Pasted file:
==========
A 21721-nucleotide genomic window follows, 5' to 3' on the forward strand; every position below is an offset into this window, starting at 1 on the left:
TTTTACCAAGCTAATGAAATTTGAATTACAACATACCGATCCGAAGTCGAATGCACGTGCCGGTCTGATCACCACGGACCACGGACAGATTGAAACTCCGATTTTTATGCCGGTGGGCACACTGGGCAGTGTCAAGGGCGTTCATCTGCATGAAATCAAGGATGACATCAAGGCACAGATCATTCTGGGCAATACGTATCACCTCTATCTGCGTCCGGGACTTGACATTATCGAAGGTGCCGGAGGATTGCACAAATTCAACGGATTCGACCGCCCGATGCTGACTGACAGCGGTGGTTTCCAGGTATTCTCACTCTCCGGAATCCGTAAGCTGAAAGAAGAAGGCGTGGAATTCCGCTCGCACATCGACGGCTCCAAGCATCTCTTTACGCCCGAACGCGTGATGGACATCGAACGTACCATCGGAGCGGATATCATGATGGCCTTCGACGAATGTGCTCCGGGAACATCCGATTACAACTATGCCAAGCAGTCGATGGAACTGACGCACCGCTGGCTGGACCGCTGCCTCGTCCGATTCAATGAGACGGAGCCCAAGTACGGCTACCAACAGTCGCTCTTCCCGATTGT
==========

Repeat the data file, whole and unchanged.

A 21721-nucleotide genomic window follows, 5' to 3' on the forward strand; every position below is an offset into this window, starting at 1 on the left:
TTTTACCAAGCTAATGAAATTTGAATTACAACATACCGATCCGAAGTCGAATGCACGTGCCGGTCTGATCACCACGGACCACGGACAGATTGAAACTCCGATTTTTATGCCGGTGGGCACACTGGGCAGTGTCAAGGGCGTTCATCTGCATGAAATCAAGGATGACATCAAGGCACAGATCATTCTGGGCAATACGTATCACCTCTATCTGCGTCCGGGACTTGACATTATCGAAGGTGCCGGAGGATTGCACAAATTCAACGGATTCGACCGCCCGATGCTGACTGACAGCGGTGGTTTCCAGGTATTCTCACTCTCCGGAATCCGTAAGCTGAAAGAAGAAGGCGTGGAATTCCGCTCGCACATCGACGGCTCCAAGCATCTCTTTACGCCCGAACGCGTGATGGACATCGAACGTACCATCGGAGCGGATATCATGATGGCCTTCGACGAATGTGCTCCGGGAACATCCGATTACAACTATGCCAAGCAGTCGATGGAACTGACGCACCGCTGGCTGGACCGCTGCCTCGTCCGATTCAATGAGACGGAGCCCAAGTACGGCTACCAACAGTCGCTCTTCCCGATTGT